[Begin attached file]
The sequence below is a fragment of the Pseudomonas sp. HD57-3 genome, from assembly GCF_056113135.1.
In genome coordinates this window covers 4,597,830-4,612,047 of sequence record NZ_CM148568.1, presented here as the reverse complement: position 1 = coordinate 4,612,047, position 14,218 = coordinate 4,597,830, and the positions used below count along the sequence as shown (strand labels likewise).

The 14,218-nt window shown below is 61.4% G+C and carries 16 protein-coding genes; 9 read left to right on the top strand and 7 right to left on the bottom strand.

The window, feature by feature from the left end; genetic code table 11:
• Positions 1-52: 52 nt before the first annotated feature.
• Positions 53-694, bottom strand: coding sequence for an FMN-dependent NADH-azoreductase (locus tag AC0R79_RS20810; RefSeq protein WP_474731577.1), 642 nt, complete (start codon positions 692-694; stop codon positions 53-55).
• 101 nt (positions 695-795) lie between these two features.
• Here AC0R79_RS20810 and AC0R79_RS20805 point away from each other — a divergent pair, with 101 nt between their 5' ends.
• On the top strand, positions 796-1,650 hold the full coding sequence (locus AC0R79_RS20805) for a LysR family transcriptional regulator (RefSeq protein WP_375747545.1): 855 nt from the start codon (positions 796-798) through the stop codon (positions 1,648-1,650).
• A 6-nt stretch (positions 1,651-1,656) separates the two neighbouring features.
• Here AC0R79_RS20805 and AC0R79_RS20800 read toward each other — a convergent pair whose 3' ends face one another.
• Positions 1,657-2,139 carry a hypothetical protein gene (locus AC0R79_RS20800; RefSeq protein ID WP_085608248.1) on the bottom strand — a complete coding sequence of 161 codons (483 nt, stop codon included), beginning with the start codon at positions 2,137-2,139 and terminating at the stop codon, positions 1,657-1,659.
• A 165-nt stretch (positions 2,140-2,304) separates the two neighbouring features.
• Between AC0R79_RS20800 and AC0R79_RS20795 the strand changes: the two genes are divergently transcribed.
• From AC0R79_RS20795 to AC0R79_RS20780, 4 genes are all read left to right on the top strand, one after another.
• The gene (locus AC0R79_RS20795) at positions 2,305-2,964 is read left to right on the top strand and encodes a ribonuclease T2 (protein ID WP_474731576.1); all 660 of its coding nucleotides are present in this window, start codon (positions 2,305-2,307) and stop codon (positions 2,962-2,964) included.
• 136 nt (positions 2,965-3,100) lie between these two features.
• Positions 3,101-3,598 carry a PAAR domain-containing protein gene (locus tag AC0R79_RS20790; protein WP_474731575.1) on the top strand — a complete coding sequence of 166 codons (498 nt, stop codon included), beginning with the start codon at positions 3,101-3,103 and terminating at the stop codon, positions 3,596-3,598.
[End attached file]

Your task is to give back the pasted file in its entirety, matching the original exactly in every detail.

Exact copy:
The sequence below is a fragment of the Pseudomonas sp. HD57-3 genome, from assembly GCF_056113135.1.
In genome coordinates this window covers 4,597,830-4,612,047 of sequence record NZ_CM148568.1, presented here as the reverse complement: position 1 = coordinate 4,612,047, position 14,218 = coordinate 4,597,830, and the positions used below count along the sequence as shown (strand labels likewise).

The 14,218-nt window shown below is 61.4% G+C and carries 16 protein-coding genes; 9 read left to right on the top strand and 7 right to left on the bottom strand.

The window, feature by feature from the left end; genetic code table 11:
• Positions 1-52: 52 nt before the first annotated feature.
• Positions 53-694, bottom strand: coding sequence for an FMN-dependent NADH-azoreductase (locus tag AC0R79_RS20810; RefSeq protein WP_474731577.1), 642 nt, complete (start codon positions 692-694; stop codon positions 53-55).
• 101 nt (positions 695-795) lie between these two features.
• Here AC0R79_RS20810 and AC0R79_RS20805 point away from each other — a divergent pair, with 101 nt between their 5' ends.
• On the top strand, positions 796-1,650 hold the full coding sequence (locus AC0R79_RS20805) for a LysR family transcriptional regulator (RefSeq protein WP_375747545.1): 855 nt from the start codon (positions 796-798) through the stop codon (positions 1,648-1,650).
• A 6-nt stretch (positions 1,651-1,656) separates the two neighbouring features.
• Here AC0R79_RS20805 and AC0R79_RS20800 read toward each other — a convergent pair whose 3' ends face one another.
• Positions 1,657-2,139 carry a hypothetical protein gene (locus AC0R79_RS20800; RefSeq protein ID WP_085608248.1) on the bottom strand — a complete coding sequence of 161 codons (483 nt, stop codon included), beginning with the start codon at positions 2,137-2,139 and terminating at the stop codon, positions 1,657-1,659.
• A 165-nt stretch (positions 2,140-2,304) separates the two neighbouring features.
• Between AC0R79_RS20800 and AC0R79_RS20795 the strand changes: the two genes are divergently transcribed.
• From AC0R79_RS20795 to AC0R79_RS20780, 4 genes are all read left to right on the top strand, one after another.
• The gene (locus AC0R79_RS20795) at positions 2,305-2,964 is read left to right on the top strand and encodes a ribonuclease T2 (protein ID WP_474731576.1); all 660 of its coding nucleotides are present in this window, start codon (positions 2,305-2,307) and stop codon (positions 2,962-2,964) included.
• 136 nt (positions 2,965-3,100) lie between these two features.
• Positions 3,101-3,598 carry a PAAR domain-containing protein gene (locus tag AC0R79_RS20790; protein WP_474731575.1) on the top strand — a complete coding sequence of 166 codons (498 nt, stop codon included), beginning with the start codon at positions 3,101-3,103 and terminating at the stop codon, positions 3,596-3,598.